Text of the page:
Word of mouth. The holy grail of marketing, the primordial promotor and notoriously hard to measure driver of new business.
Business owners and marketing professionals have always sought out word-of-mouth as the best method to attract new business, with all sorts of digital tools available nowadays designed to make word-of-mouth easier to generate than ever before.
In the hospitality industry, the task of getting new business from word-of-mouth depends heavily on reviews and recommendations. And normally these come from well-known websites like TripAdvisor, Yelp, Google and Facebook, making these website pivotal in generating new business for hospitality venues like bars, cafes, restaurants and hotels.
In a recent survey we commissioned, 65% of respondents said that they never or rarely try new venues without a review or recommendation. Every review or recommendation counts when it comes to encouraging new business.
“But,” I here you say, “Don’t most people only leave a review when they have a bad experience?” – A natural thing to worry about, as these reviews would naturally count against your business.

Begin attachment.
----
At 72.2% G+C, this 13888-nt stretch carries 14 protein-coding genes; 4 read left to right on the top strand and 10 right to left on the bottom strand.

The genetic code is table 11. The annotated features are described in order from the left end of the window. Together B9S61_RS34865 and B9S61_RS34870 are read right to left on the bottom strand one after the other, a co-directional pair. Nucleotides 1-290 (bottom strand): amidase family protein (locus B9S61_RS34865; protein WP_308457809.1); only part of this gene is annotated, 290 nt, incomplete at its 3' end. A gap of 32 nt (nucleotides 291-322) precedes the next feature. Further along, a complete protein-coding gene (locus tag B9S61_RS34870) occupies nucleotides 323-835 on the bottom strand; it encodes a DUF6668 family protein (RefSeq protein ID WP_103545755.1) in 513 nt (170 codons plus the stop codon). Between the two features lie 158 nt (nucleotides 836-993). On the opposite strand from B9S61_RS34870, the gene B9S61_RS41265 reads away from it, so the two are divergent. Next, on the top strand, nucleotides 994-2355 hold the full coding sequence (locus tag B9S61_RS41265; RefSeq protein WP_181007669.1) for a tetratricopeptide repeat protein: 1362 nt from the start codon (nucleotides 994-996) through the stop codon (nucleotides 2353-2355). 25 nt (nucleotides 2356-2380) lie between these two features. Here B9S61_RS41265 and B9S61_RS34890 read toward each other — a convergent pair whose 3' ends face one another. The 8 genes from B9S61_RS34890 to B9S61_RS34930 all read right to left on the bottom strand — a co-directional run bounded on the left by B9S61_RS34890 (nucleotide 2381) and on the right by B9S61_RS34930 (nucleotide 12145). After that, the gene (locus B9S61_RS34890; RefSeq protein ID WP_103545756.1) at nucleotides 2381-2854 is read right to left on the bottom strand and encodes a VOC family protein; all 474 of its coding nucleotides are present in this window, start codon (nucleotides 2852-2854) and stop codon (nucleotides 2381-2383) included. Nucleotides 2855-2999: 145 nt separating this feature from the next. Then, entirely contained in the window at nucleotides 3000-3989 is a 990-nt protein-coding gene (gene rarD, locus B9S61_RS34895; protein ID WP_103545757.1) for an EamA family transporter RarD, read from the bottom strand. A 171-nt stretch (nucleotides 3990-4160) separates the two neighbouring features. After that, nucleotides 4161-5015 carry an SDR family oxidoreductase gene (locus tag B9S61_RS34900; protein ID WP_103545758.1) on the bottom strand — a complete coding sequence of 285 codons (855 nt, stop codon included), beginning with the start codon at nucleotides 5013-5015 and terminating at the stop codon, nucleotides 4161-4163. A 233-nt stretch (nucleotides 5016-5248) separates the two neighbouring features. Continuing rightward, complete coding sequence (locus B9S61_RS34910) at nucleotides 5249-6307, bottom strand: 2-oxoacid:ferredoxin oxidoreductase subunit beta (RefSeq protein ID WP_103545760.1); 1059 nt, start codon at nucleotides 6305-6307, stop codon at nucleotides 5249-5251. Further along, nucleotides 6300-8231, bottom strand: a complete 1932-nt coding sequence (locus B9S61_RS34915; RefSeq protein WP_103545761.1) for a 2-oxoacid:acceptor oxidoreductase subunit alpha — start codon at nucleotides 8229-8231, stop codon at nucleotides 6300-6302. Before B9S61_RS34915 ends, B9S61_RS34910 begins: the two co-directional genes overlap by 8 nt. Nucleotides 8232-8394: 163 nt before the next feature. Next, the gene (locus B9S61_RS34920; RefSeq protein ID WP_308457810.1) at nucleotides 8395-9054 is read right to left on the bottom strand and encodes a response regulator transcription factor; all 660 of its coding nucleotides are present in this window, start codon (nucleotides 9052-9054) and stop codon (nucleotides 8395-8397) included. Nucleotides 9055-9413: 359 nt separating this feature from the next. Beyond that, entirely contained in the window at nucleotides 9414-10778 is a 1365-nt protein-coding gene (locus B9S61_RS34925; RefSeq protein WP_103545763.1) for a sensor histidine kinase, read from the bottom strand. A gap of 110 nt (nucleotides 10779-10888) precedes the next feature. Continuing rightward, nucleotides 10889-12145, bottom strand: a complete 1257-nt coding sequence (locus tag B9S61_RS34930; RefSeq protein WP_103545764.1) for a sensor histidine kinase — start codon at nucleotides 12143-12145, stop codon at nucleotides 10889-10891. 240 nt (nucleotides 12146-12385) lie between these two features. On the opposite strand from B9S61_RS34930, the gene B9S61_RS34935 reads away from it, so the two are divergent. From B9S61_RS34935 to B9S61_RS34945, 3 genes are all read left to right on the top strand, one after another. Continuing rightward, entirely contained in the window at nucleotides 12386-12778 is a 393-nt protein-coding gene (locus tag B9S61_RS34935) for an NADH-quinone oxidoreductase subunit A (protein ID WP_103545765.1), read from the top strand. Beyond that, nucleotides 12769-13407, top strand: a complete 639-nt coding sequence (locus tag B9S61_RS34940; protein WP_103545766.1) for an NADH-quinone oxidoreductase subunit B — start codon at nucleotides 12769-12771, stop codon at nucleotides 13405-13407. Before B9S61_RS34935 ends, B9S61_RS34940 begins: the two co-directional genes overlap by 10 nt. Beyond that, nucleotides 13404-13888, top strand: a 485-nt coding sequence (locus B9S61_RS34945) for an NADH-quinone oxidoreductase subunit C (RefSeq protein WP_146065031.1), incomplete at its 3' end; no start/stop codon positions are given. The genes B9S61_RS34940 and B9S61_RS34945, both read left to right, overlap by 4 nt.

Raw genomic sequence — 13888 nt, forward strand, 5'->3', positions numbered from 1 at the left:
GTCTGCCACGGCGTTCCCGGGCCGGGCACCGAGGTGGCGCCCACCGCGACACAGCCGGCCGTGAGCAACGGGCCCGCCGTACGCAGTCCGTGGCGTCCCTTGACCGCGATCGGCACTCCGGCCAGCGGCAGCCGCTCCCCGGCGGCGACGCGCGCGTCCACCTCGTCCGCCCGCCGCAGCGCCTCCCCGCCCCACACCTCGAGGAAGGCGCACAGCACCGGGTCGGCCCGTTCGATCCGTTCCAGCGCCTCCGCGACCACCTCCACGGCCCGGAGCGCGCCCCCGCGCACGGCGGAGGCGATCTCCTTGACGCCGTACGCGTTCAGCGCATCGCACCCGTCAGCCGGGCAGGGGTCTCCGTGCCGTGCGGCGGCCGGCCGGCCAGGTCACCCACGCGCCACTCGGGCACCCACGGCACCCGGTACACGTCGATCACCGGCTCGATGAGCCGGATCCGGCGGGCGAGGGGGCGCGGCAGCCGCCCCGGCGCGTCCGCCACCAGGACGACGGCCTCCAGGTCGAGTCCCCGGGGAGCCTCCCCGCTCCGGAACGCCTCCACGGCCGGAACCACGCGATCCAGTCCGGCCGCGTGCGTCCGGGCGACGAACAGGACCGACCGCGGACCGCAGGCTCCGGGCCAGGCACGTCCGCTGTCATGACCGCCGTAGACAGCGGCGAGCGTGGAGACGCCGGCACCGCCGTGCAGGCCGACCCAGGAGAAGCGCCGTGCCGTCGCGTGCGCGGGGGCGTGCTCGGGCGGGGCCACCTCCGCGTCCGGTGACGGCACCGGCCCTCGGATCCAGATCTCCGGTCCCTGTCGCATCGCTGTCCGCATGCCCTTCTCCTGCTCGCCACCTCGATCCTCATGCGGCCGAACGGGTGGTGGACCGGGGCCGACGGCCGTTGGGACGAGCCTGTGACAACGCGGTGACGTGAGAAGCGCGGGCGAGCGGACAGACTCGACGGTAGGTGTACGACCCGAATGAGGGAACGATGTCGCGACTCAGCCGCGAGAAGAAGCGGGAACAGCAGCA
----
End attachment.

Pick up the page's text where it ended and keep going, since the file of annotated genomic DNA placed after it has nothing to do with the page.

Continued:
Interestingly, we discovered that the notion that people are more likely to spread the word of negative experiences vs positive ones may not be entirely true.
Dispelling this myth, we found that almost the exact same number of people had reviewed their favourite restaurant as had reviewed their worst eating experience.
At 36% and 35% respectively, this number is still lower than many restaurant owners may like, such is the importance of good reviews. However, it goes to show that people won’t just leave reviews when they have something to complain about – they also want to give praise when it is warranted.
Given these findings, venues should be doing all they can to increase the number of people leaving reviews. And whilst there is a risk of negative reviews, there’s an equally good chance of a positive reviews coming in too. The important thing is to understand the value of reviews and the power they have in reaching and attracting new customers.